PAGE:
Transport Driver Interface

The Transport Driver Interface (TDI) is a common interface for drivers (such as the Windows 2000 redirector and server) to use to communicate with the various network transport protocols. This allows services to remain independent of transport protocols. Unlike NDIS, there is no driver for TDI, which is a specification for passing messages between two layers in the network architecture.

Microsoft developed TDI to provide greater flexibility and functionality than is provided by existing interfaces (such as Winsock and NetBIOS). All Windows 2000 transport providers directly interface with the Transport Driver Interface. This allows the TDI to provide a consistent interface for the transport protocols. The TDI specification describes the set of functions and call mechanisms by which transport drivers and TDI clients communicate. The specific software requirements on both sides of the interface are provided by adherence to the TDI specification. Some applications, such as NetBEUI, do not directly interface to the TDI layer.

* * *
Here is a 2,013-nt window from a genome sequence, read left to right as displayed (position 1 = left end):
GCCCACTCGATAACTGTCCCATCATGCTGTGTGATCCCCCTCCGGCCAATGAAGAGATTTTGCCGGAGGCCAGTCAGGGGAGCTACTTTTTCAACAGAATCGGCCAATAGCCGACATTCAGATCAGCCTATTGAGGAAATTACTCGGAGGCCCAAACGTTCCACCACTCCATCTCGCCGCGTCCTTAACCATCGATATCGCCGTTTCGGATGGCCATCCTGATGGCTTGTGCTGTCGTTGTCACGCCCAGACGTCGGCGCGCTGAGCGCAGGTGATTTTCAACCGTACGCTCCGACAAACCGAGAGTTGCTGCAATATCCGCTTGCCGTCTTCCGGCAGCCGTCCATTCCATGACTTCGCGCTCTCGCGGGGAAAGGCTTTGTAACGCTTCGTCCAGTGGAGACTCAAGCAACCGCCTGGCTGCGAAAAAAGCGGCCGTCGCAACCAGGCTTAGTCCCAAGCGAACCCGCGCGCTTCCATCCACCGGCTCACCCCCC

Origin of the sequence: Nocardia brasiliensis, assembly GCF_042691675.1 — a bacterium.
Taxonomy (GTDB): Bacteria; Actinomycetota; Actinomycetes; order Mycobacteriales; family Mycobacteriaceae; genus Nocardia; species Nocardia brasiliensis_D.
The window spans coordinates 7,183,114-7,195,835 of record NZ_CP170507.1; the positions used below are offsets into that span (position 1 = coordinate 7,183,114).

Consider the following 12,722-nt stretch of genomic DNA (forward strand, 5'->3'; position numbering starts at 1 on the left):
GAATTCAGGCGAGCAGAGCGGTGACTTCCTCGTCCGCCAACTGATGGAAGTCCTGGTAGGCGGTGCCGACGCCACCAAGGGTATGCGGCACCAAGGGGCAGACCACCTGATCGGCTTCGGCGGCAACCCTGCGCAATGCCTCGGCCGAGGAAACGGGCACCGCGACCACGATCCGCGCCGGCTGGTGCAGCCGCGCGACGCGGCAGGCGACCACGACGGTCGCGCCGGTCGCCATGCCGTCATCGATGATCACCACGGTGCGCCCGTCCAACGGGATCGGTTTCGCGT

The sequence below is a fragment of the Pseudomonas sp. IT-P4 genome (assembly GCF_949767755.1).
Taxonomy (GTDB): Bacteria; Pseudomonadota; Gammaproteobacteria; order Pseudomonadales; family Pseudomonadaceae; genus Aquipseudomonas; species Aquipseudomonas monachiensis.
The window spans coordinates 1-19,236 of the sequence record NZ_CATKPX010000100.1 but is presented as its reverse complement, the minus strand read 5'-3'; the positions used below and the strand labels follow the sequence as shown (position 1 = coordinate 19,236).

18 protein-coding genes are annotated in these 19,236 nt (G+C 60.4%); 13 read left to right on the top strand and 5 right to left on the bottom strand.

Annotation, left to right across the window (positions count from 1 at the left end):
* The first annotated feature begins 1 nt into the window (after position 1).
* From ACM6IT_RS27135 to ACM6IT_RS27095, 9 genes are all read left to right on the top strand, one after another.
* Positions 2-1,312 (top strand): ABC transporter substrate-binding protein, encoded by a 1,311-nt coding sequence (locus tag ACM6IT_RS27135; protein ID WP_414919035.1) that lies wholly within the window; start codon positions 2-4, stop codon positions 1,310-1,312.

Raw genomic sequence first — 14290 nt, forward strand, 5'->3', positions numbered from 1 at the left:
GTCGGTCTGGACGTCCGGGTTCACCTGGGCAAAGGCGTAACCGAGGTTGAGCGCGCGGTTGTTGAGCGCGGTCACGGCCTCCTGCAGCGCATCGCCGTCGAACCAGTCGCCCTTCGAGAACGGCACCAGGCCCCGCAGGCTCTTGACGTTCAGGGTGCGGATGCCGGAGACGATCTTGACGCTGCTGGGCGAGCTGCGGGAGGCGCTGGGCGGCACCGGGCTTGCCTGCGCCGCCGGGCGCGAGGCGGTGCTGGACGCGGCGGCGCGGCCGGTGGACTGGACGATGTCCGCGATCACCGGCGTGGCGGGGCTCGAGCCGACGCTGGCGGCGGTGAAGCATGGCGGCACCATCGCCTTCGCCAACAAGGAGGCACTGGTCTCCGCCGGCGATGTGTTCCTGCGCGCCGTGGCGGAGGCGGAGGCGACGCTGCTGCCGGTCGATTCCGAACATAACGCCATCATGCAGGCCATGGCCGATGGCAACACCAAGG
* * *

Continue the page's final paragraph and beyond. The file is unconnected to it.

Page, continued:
Note: The TDI feature is deprecated and will be removed in future versions of Microsoft Windows. Depending on how you use TDI, use either the Winsock Kernel (WSK) or Windows Filtering Platform (WFP). For more information about WFP and WSK, see Windows Filtering Platform and Winsock Kernel. For a Windows Core Networking blog entry about WSK and TDI, see Introduction to Winsock Kernel (WSK).